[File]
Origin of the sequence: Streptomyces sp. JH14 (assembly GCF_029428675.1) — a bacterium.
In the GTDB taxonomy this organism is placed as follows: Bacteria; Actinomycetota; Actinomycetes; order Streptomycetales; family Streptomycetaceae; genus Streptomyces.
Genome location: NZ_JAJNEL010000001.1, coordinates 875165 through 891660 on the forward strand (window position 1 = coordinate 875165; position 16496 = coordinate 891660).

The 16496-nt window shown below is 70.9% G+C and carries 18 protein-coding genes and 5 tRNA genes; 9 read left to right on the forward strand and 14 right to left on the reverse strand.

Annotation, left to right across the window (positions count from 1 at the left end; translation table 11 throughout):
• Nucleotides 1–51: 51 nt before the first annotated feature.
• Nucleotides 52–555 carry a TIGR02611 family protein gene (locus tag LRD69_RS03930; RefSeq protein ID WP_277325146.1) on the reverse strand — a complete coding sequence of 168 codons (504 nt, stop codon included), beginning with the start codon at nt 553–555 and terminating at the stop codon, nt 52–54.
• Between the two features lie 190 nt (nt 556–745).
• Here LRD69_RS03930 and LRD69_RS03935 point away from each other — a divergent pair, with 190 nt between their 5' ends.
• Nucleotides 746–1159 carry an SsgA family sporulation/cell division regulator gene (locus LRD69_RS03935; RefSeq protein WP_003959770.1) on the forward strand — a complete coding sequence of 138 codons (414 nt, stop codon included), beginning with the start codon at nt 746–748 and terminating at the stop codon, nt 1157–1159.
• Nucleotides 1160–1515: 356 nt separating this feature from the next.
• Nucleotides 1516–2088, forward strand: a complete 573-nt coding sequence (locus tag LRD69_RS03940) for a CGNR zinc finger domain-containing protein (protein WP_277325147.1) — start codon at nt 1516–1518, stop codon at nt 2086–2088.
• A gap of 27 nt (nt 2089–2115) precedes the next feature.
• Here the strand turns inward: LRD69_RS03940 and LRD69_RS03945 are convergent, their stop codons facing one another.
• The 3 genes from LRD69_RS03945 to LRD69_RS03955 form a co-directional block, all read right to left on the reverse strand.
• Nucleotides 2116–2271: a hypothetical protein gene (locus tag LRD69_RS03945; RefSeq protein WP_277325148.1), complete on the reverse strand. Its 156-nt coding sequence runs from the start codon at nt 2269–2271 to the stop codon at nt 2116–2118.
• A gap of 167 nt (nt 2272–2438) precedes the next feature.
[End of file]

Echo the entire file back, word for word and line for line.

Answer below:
Origin of the sequence: Streptomyces sp. JH14 (assembly GCF_029428675.1) — a bacterium.
In the GTDB taxonomy this organism is placed as follows: Bacteria; Actinomycetota; Actinomycetes; order Streptomycetales; family Streptomycetaceae; genus Streptomyces.
Genome location: NZ_JAJNEL010000001.1, coordinates 875165 through 891660 on the forward strand (window position 1 = coordinate 875165; position 16496 = coordinate 891660).

The 16496-nt window shown below is 70.9% G+C and carries 18 protein-coding genes and 5 tRNA genes; 9 read left to right on the forward strand and 14 right to left on the reverse strand.

Annotation, left to right across the window (positions count from 1 at the left end; translation table 11 throughout):
• Nucleotides 1–51: 51 nt before the first annotated feature.
• Nucleotides 52–555 carry a TIGR02611 family protein gene (locus tag LRD69_RS03930; RefSeq protein ID WP_277325146.1) on the reverse strand — a complete coding sequence of 168 codons (504 nt, stop codon included), beginning with the start codon at nt 553–555 and terminating at the stop codon, nt 52–54.
• Between the two features lie 190 nt (nt 556–745).
• Here LRD69_RS03930 and LRD69_RS03935 point away from each other — a divergent pair, with 190 nt between their 5' ends.
• Nucleotides 746–1159 carry an SsgA family sporulation/cell division regulator gene (locus LRD69_RS03935; RefSeq protein WP_003959770.1) on the forward strand — a complete coding sequence of 138 codons (414 nt, stop codon included), beginning with the start codon at nt 746–748 and terminating at the stop codon, nt 1157–1159.
• Nucleotides 1160–1515: 356 nt separating this feature from the next.
• Nucleotides 1516–2088, forward strand: a complete 573-nt coding sequence (locus tag LRD69_RS03940) for a CGNR zinc finger domain-containing protein (protein WP_277325147.1) — start codon at nt 1516–1518, stop codon at nt 2086–2088.
• A gap of 27 nt (nt 2089–2115) precedes the next feature.
• Here the strand turns inward: LRD69_RS03940 and LRD69_RS03945 are convergent, their stop codons facing one another.
• The 3 genes from LRD69_RS03945 to LRD69_RS03955 form a co-directional block, all read right to left on the reverse strand.
• Nucleotides 2116–2271: a hypothetical protein gene (locus tag LRD69_RS03945; RefSeq protein WP_277325148.1), complete on the reverse strand. Its 156-nt coding sequence runs from the start codon at nt 2269–2271 to the stop codon at nt 2116–2118.
• A gap of 167 nt (nt 2272–2438) precedes the next feature.